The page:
Exhibition on Donegal's oyster industry opens at Doagh Famine Museum

The Donegal oyster industry, now valued at €11 million, dates back to the 1800s

Exhibition on Donegal's oyster industry opens at Doagh Famine Museum

A new exhibition on Donegal’s oyster industry has been opened at the Doagh Famine Museum.

The exhibition, which celebrates Donegal’s oyster-producing heritage, is one of a number of new visitor attractions announced as part of the “Taste the Atlantic - a Seafood Journey” trail developed by Bord Iascaigh Mhara (BIM) in partnership with Fáilte Ireland.

The seafood trail runs along the Wild Atlantic Way route from Inishowen to Oysterhaven Bay in Cork and offers visitors an immersive experience that aims to develop an appreciation of how seafood is caught and farmed.

The Donegal oyster industry, now valued at €11 million, dates back to the 1800s and today employs 317 people and produces 2,475 tonnes of Irish rock and native oysters each year.

The Crockanagee Oyster farm, which can be viewed from the Doagh Famine Museum, is a second-generation family business run by husband and wife Derek and Sharon Diver from Clonmany. Now a successful oyster business, the Divers employ 20 people who work with the tides to cultivate more than 200 tonnes of oysters for the export market each year.

Pat Doherty from the Doagh Famine Museum said, “The Doagh Famine Museum tells the story of how local people adapted and survived as the environment around the local area changed over the years, and oysters are a key part of this narrative.”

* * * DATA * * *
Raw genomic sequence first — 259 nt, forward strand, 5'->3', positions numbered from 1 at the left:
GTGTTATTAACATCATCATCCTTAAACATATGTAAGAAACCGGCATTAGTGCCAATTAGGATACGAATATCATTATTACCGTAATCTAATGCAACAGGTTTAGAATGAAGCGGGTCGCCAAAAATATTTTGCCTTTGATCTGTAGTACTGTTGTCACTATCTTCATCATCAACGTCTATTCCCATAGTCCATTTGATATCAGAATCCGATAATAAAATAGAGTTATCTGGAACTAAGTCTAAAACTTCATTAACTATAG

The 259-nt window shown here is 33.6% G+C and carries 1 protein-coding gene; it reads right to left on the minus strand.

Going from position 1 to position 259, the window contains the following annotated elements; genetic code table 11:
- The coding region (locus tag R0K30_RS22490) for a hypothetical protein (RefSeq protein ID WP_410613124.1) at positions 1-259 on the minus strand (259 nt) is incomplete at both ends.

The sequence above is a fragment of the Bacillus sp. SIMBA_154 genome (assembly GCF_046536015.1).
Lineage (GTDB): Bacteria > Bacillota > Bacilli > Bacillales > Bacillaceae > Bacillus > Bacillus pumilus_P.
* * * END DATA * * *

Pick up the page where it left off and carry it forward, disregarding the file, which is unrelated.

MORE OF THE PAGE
He said the exhibition shows how oysters were widely available on the shores in Famine times but locals could not avail of this food source because control of the fisheries was usually enforced by the local landlord. These oysters were then exported to markets in England, and overfishing in the 1800’s resulted in their becoming a little-known luxury, Mr. Doherty said.

Richard Donnelly, aquaculture business planning manager with BIM, said, “Through hard work and determination over the last 30 years, producers in Donegal have successfully begun cultivating oysters again. The Doagh Famine Museum overlooking the Crocknagee Oyster farm, which harvests top quality oysters for export all over the world, offers the perfect location to tell the story of an industry which has come full circle.”

Donegal oysters are now sought after and considered a premium product on lucrative markets, including Hong Kong, he said.

Producers from Donegal among the 22 seafood producers featured on the “Taste the Atlantic - a Seafood Journey” trail include Crocknagee Oysters, Clonmany; Mulroy Bay Mussels; Mulroy Bay; The Haven Smokehouse, Carrigart; Irish Premium Oysters, Lettermacaward; and Bluestack Seafood, Donegal.

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